Knowing the future
Jeremiah 25: Once the seventy years is up, I’ll punish the king of Babylon.
It’s pretty clear to me that the prophets like Jeremiah are mostly involved in proclaiming God’s message to their contemporaries. However, once in a while they do what we often associate with the ministry of the prophets: telling the future. This prophecy doesn’t contain hidden terms and double meanings. Instead, it’s a clear statement about the future. God is angry, Jeremiah says, and the new king of Babylon, Nebuchadnezzar, is going to be used to bring judgment on the people of Israel. That judgment will last for seventy years. After that Babylon itself will be judged. In this message Jeremiah’s naming names and setting dates. Some people say this is an example of God seeing the future, but I think it’s better understood as God telling what he’s going to do in the future. After all, if the Almighty says he’s going to do something I can take it to the bank. I think there’s much about the future that hasn’t been foretold because God hasn’t set a specific agenda for it. Mainly, he wants me to trust him and believe that no matter what happens he’ll see me through. I also think that the big themes are already decided; some very specifically and some in more general terms. For instance I believe that Jesus is coming back, the dead will be raised, Judgment day is sure, and everyone will spend forever somewhere as a result of that Judgment. I don’t need to sweat the details any more than Jeremiah has to detail every single event leading up to the judgment of Babylon, over seventy years in the future. He’s given an outline of the future and that’s what he tells. I also have an outline of the future, though it’s not as specific as was Jeremiah’s. My responsibility is to prepare for that future, and to live through the unknown details of every day with an eye toward the known “big day.”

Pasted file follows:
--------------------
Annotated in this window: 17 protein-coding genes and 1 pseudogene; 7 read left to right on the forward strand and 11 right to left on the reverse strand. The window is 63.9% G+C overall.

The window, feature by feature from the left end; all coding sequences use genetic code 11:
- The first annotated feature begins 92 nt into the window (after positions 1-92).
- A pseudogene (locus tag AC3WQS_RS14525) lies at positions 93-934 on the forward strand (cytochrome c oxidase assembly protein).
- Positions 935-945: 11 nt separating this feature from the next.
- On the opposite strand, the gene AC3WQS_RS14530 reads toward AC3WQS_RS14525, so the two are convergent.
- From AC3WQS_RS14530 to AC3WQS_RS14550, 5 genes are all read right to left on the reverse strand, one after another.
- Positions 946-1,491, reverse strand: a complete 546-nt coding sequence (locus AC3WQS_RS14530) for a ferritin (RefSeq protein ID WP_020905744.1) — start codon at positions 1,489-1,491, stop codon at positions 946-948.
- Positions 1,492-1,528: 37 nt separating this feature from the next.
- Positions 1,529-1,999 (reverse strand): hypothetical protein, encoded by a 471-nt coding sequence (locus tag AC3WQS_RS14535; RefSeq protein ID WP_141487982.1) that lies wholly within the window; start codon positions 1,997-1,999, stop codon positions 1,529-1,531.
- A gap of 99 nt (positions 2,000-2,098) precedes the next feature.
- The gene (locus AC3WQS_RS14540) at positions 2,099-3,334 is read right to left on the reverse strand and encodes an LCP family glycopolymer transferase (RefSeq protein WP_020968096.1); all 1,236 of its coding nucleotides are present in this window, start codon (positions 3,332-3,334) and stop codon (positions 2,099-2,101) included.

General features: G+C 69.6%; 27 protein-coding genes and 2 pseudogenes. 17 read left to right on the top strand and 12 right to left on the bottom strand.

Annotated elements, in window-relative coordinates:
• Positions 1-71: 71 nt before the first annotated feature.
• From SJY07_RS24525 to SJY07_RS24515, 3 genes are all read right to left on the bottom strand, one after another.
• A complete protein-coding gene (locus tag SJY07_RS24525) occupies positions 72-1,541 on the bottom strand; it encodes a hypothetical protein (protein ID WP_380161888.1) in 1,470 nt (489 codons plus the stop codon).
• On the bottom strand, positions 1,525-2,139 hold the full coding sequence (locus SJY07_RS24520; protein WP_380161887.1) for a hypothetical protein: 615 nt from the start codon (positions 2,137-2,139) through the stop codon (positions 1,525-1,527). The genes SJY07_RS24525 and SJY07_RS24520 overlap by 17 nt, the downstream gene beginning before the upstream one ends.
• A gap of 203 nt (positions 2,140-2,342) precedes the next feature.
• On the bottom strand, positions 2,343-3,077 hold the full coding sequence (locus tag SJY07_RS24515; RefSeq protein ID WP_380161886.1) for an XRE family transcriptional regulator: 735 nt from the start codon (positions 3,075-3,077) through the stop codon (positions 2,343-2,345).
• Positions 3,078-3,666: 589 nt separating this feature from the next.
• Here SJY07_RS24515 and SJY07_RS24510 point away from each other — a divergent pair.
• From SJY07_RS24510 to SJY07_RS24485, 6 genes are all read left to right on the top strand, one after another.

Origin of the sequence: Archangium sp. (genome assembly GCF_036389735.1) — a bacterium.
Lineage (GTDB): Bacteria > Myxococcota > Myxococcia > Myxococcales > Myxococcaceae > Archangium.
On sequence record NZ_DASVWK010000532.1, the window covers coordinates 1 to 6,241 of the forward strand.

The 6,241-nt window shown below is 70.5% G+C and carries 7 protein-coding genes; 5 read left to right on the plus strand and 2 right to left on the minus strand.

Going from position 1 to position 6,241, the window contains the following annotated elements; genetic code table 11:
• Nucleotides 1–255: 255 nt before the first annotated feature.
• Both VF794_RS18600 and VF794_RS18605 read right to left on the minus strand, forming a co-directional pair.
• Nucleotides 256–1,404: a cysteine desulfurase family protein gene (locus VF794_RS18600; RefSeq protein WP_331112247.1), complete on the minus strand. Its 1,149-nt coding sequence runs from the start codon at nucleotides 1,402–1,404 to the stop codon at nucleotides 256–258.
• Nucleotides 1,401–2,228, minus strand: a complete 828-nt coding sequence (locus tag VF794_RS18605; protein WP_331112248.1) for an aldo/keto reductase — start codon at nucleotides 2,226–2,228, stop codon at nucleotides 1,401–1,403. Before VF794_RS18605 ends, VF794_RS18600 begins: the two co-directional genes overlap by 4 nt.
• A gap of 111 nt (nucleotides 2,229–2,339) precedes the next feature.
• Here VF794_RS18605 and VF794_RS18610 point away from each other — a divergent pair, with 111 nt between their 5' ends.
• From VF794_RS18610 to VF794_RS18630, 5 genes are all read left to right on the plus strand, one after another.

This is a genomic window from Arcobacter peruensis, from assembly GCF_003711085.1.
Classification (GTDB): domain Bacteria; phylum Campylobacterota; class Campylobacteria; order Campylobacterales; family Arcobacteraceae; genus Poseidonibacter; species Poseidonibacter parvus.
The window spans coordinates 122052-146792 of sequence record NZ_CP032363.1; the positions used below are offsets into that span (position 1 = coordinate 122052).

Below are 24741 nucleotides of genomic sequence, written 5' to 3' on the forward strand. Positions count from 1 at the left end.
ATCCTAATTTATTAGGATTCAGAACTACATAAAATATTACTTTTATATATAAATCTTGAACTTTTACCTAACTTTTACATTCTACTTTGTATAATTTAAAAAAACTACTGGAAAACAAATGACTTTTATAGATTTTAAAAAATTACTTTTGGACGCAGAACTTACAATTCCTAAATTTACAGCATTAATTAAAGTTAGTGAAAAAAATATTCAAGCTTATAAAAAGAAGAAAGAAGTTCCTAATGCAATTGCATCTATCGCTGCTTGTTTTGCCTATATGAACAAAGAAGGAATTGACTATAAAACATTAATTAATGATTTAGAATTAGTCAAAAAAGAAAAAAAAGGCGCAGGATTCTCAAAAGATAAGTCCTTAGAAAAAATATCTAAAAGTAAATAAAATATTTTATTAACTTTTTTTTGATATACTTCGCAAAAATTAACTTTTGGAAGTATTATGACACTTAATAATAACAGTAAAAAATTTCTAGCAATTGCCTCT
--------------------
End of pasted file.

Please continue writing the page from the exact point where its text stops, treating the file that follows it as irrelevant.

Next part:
Take Away: We don’t know all the details of the future but we do know about the big stuff – and it’s the big stuff that we’d better get ready for.
He nailed it
1Kings 22: As surely as God lives, what God says, I’ll say.